The measurement system of FIG. 1 is set forth to provide an understanding of an overall system to which the dual syringe-type pump assembly of this invention may be connected for use with a TCE or other chemical sensor, for example. Inasmuch as the specific components of the FIG. 1 measurement system do not constitute part of this invention, other than to illustrate a computer and reagent valve control arrangement therefor, a detailed description of the components of the system are not deemed necessary.
Chemical analysis of various contaminants, such as TCE, carbon tetrachloride, and chloroform have been made using a contamination measurement system similar to that of FIG. 1 with the sensor 11 thereof being embodied as illustrated in FIG. 2, which is constructed for use with the dual syringe-type pump assembly, as illustrated in FIGS. 3 and 4.
As pointed out above, the chemical basis of this technology is the irreversible development of color in specific reagents upon their exposure to various target molecules. For example, the reagent used to detect TCE is a mixture of 99% pyridine (by volume) and 1% tetrabutylammonium hydroxide (TBAH, 40% aqueous solution by weight). In the presence of the base, TCE reacts with the pyridine and forms a colored product. The reaction only requires very minute amounts of the analyte to proceed, so sensitivity of the sensor is excellent. The reagent is highly stable over time and can be stored and used for several weeks to months. Thus, the sensor, in combination with the pump assembly of this invention, allows consecutive measurements to be taken at short intervals on an on-demand basis, with control and monitoring being executed remotely under software control of the computer, such as illustrated in the FIG. 1 system.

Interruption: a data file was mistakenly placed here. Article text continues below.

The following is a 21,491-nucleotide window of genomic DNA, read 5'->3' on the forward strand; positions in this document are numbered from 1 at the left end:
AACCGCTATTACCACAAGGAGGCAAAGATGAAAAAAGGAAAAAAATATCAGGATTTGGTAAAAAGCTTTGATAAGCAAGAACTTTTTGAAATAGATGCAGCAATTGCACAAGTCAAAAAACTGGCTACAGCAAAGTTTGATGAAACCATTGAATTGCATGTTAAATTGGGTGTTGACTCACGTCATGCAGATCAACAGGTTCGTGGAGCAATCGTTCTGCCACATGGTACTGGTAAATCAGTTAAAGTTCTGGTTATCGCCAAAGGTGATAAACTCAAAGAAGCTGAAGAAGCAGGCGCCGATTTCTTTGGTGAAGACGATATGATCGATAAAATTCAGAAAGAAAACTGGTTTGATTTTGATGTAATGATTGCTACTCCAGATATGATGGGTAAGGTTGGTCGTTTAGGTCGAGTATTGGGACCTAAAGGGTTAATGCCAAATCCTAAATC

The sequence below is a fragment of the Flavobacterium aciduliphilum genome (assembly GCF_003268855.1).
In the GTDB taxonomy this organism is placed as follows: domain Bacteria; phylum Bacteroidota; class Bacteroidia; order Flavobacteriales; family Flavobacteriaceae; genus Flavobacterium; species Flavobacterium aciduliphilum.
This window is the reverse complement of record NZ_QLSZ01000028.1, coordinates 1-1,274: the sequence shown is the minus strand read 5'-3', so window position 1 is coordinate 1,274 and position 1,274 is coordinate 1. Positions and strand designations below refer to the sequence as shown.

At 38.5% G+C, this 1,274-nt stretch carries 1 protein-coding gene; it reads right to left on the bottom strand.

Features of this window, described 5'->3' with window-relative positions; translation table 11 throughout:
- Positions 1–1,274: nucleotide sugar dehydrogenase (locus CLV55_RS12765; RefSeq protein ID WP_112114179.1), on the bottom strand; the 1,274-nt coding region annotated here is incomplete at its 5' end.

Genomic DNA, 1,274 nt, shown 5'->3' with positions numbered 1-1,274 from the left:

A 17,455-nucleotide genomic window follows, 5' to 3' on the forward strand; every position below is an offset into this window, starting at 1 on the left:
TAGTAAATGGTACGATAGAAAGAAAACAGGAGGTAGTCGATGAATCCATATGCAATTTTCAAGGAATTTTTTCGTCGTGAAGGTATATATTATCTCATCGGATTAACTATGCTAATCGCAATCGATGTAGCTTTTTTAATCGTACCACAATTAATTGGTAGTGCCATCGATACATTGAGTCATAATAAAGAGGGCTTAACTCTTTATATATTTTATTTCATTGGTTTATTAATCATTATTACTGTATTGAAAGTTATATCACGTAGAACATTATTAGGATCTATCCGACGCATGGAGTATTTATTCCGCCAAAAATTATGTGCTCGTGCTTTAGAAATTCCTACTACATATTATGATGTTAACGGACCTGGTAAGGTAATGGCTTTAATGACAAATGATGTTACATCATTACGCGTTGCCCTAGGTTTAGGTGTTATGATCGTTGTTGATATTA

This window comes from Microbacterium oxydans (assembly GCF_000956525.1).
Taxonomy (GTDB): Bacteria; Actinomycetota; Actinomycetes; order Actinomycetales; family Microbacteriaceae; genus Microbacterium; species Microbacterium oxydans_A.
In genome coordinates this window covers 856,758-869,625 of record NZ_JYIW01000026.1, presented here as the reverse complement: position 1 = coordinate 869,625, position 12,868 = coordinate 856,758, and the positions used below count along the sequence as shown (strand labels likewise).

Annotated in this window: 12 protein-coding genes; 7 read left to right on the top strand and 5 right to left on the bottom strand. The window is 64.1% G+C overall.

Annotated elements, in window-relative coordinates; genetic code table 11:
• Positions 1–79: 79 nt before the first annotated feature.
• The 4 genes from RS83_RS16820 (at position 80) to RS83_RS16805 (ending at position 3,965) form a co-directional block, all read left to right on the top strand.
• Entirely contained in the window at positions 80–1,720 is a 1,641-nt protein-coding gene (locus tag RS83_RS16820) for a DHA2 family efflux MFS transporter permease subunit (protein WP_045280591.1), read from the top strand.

Referring now to FIG. 2, the illustrated embodiment of the fiber-optic sensor assembly generally indicated at 11, basically comprises a U-shaped semi-permeable membrane tube or body 20 having the ends or legs thereof mounted in heat shrink tubing 21 and 22 and containing a reagent 23, a pair of capillary tubes 24 and 25 mounted in the tubing 21 and 22, a reagent fill tube 26 and reagent discharge tube 27 mounted along with optical fibers 28 and 29 in capillary tubes 24 and 25 via an epoxy 30. The reagent fill and discharge tubes 26 and 27 are adapted to be connected via fill and discharge or waste tubing or lines to the dual syringe-type pump assembly, as schematically illustrated in FIGS. 3 and 4. The optical fibers 28 and 29 are connected to the electro-optical read-out device 12 for delivering excitation for determining the absorbency of the reagent 23, and for returning the excitation to appropriate detectors for quantitative measurement, as illustrated in the FIG. 1 system. While not shown, a thermocouple may be placed in the middle of the curved tube or membrane 20 so vapor temperature can be continuously monitored.